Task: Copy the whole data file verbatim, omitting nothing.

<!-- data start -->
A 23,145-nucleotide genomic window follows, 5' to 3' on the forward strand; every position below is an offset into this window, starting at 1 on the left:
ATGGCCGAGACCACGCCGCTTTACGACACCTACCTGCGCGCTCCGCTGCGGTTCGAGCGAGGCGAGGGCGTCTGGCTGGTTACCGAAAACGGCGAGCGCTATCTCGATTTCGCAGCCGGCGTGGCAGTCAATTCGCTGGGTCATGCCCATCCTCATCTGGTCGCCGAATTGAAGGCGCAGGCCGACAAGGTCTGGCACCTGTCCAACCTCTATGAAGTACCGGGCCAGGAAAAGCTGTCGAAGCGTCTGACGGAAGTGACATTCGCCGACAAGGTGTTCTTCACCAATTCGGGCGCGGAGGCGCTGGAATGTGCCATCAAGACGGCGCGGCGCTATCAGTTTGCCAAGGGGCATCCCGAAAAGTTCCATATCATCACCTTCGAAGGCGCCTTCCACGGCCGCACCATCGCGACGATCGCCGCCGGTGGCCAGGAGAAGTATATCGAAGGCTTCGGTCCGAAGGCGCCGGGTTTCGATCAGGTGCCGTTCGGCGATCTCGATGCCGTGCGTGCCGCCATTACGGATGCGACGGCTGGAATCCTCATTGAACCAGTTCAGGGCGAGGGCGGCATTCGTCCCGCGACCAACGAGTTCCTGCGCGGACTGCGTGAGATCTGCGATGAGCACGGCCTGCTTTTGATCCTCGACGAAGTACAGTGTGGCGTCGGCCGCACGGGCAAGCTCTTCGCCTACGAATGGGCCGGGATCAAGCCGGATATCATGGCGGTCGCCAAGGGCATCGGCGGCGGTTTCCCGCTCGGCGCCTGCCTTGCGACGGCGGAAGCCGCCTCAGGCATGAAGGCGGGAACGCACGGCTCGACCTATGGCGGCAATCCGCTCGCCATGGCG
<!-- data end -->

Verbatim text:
A 23,145-nucleotide genomic window follows, 5' to 3' on the forward strand; every position below is an offset into this window, starting at 1 on the left:
ATGGCCGAGACCACGCCGCTTTACGACACCTACCTGCGCGCTCCGCTGCGGTTCGAGCGAGGCGAGGGCGTCTGGCTGGTTACCGAAAACGGCGAGCGCTATCTCGATTTCGCAGCCGGCGTGGCAGTCAATTCGCTGGGTCATGCCCATCCTCATCTGGTCGCCGAATTGAAGGCGCAGGCCGACAAGGTCTGGCACCTGTCCAACCTCTATGAAGTACCGGGCCAGGAAAAGCTGTCGAAGCGTCTGACGGAAGTGACATTCGCCGACAAGGTGTTCTTCACCAATTCGGGCGCGGAGGCGCTGGAATGTGCCATCAAGACGGCGCGGCGCTATCAGTTTGCCAAGGGGCATCCCGAAAAGTTCCATATCATCACCTTCGAAGGCGCCTTCCACGGCCGCACCATCGCGACGATCGCCGCCGGTGGCCAGGAGAAGTATATCGAAGGCTTCGGTCCGAAGGCGCCGGGTTTCGATCAGGTGCCGTTCGGCGATCTCGATGCCGTGCGTGCCGCCATTACGGATGCGACGGCTGGAATCCTCATTGAACCAGTTCAGGGCGAGGGCGGCATTCGTCCCGCGACCAACGAGTTCCTGCGCGGACTGCGTGAGATCTGCGATGAGCACGGCCTGCTTTTGATCCTCGACGAAGTACAGTGTGGCGTCGGCCGCACGGGCAAGCTCTTCGCCTACGAATGGGCCGGGATCAAGCCGGATATCATGGCGGTCGCCAAGGGCATCGGCGGCGGTTTCCCGCTCGGCGCCTGCCTTGCGACGGCGGAAGCCGCCTCAGGCATGAAGGCGGGAACGCACGGCTCGACCTATGGCGGCAATCCGCTCGCCATGGCG